In 1517, Martin Luther nailed his 95 Theses to the door of the Castle Church in Wittenberg, Germany. This, in turn, set the Reformation in motion. In the first of these theses, Luther boldly asserted, “When our Lord and Master Jesus Christ said, ‘Repent’ (Mt 4:17), He willed the entire life of believers to be one of repentance.” We find this to be the consistent teaching of the Scriptures—both in the Old and New Testaments. In the prophetic ministry of Hosea, God calls His people to turn from their sin and back to Him again and again.
The Covenant Lord—having brought unfaithful Israel before His tribunal in order to pronounce His indictment against them (Hosea 12:1-2)—now does something unexpected. Instead of simply pouring out that judgment, He reminds them of their inception by His grace and of the way in which He brought their father, Jacob, to repentance by grace.
In bringing the story of Jacob to bear on the current condition of Israel, the Lord encourages them to respond as their father Jacob had done at Bethel. Though a deceiver from birth, Jacob “strove with the Angel and prevailed; he wept and sought His favor. He met God at Bethel” (v. 4).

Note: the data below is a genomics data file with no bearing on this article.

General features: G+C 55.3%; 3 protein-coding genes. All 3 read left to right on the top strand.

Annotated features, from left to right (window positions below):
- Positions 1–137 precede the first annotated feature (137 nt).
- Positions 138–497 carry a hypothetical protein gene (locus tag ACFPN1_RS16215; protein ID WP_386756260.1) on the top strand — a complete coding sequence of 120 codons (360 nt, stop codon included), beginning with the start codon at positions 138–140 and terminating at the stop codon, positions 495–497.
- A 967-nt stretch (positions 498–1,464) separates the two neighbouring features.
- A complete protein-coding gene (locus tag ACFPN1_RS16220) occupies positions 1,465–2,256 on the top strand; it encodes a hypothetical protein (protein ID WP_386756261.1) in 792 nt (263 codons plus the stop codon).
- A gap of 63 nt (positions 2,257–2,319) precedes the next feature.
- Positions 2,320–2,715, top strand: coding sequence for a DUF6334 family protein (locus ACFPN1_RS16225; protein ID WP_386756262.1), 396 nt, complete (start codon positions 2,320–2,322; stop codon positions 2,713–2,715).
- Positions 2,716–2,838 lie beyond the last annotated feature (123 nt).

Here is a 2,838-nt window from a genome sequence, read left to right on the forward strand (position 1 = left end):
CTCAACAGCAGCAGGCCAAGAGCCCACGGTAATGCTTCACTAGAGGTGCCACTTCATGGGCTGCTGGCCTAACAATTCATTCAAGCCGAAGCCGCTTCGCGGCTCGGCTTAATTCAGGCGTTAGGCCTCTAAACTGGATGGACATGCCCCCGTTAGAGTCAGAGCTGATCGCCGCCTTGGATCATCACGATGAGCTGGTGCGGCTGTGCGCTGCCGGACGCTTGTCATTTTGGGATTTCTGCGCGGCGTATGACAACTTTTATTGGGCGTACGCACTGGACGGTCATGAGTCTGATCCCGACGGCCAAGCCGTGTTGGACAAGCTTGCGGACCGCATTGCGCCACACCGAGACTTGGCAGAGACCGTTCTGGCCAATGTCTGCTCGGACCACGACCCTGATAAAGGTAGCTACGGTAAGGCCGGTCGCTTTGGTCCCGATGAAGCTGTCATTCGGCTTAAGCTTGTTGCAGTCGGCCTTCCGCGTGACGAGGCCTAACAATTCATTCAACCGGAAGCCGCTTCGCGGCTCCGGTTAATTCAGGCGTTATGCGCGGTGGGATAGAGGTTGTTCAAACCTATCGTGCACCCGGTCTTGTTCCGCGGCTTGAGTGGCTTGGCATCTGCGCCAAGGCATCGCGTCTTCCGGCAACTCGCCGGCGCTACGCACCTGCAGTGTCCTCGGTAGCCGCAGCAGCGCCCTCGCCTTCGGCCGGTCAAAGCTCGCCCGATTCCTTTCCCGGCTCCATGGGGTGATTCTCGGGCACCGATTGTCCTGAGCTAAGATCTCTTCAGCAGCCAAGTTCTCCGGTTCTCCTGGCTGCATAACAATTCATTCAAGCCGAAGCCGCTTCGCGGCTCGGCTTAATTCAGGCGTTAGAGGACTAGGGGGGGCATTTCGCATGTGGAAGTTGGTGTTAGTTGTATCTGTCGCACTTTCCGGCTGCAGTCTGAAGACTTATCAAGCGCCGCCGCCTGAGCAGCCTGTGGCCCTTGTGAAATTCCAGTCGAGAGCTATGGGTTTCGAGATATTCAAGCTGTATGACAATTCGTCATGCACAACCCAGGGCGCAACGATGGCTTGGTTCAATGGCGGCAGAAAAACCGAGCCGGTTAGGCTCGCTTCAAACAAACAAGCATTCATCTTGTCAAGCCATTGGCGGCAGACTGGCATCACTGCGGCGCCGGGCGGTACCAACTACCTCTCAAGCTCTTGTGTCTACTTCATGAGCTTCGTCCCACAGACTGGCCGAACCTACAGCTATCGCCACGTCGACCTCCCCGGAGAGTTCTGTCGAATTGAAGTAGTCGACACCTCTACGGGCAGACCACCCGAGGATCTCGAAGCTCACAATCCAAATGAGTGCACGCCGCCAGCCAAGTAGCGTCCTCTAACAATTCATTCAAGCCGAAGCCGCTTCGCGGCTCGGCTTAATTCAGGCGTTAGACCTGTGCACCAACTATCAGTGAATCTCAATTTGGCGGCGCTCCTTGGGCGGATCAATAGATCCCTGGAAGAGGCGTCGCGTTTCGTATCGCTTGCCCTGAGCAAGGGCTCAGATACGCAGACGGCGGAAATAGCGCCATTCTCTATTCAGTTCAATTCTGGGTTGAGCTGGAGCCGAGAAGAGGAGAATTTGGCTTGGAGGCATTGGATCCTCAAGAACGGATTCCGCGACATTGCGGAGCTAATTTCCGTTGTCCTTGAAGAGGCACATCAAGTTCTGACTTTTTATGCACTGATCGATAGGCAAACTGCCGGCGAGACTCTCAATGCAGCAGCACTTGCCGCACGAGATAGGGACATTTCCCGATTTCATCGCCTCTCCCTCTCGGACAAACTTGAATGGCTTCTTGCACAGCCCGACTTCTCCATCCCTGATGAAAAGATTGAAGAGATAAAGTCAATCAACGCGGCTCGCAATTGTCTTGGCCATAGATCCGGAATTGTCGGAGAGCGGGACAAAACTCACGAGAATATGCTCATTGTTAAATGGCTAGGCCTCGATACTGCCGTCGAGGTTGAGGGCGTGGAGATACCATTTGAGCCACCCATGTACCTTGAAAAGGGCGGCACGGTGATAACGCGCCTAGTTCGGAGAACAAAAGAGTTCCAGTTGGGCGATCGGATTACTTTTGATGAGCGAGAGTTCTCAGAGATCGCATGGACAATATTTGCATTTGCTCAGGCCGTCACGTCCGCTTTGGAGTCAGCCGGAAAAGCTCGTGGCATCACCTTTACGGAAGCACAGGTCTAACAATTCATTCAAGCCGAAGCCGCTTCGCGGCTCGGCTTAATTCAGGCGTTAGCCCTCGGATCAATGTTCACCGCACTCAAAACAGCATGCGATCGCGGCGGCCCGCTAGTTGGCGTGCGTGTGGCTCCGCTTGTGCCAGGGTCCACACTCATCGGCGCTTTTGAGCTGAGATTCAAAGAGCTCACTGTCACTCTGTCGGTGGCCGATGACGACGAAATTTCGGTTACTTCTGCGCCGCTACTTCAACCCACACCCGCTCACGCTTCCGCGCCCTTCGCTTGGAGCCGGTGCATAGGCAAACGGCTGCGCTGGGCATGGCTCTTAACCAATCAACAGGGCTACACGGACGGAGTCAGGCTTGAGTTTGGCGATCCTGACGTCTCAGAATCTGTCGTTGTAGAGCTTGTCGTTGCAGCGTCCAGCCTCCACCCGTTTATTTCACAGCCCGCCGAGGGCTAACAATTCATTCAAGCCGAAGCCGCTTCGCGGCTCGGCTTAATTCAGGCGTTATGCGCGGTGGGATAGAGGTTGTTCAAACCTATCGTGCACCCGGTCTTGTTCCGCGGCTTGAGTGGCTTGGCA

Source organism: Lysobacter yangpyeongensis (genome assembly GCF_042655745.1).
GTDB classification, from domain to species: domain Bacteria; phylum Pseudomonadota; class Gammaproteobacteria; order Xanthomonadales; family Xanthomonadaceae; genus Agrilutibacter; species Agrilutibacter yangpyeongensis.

Returning to the Lord involves striving for the covenant blessing—weeping over our sin and longing for the spiritual blessings of God in Christ. Of course, all of this also means that we recognize that it is God who takes the initiative.
Moving from the story of Jacob to the story of the Exodus, the Lord next reminds Israel that He is the Covenant Lord who sovereignly took them “from the land of Egypt.” He promised that He would “again make them dwell in tents, as in the days of the appointed feast” (v. 9). Returning and restoration are ultimately the work of God’s free grace. God is the great grace initiator. He is the one who provides the redemption that enables His people to repent and turn back to Him.
Next, the Lord reminded Israel of the central role that His Word plays in bringing His people to repentance. He says, “I spoke to the prophets; it was I who multiplied visions, and through the prophets gave parables” (v. 10). The Word of God is the central means by which Jacob returned to the Lord. Hosea reminds Israel that it was at Bethel (the place where Jacob wrestled with God) that “God spoke with us” (v. 4). The same thing was true at the Exodus: “By a prophet the Lord brought Israel up from Egypt, and by a prophet he was guarded” (v. 10). So, too, for us.
God still calls rebellious sinners back to Himself by virtue of His initiating grace and by means of His Word. Just as Luther reminded us that the entirety of the believer’s life is one of repentance, so we are reminded as we read through Hosea of who that repentance comes from and by what means it comes to us.
Written By Nick Batzig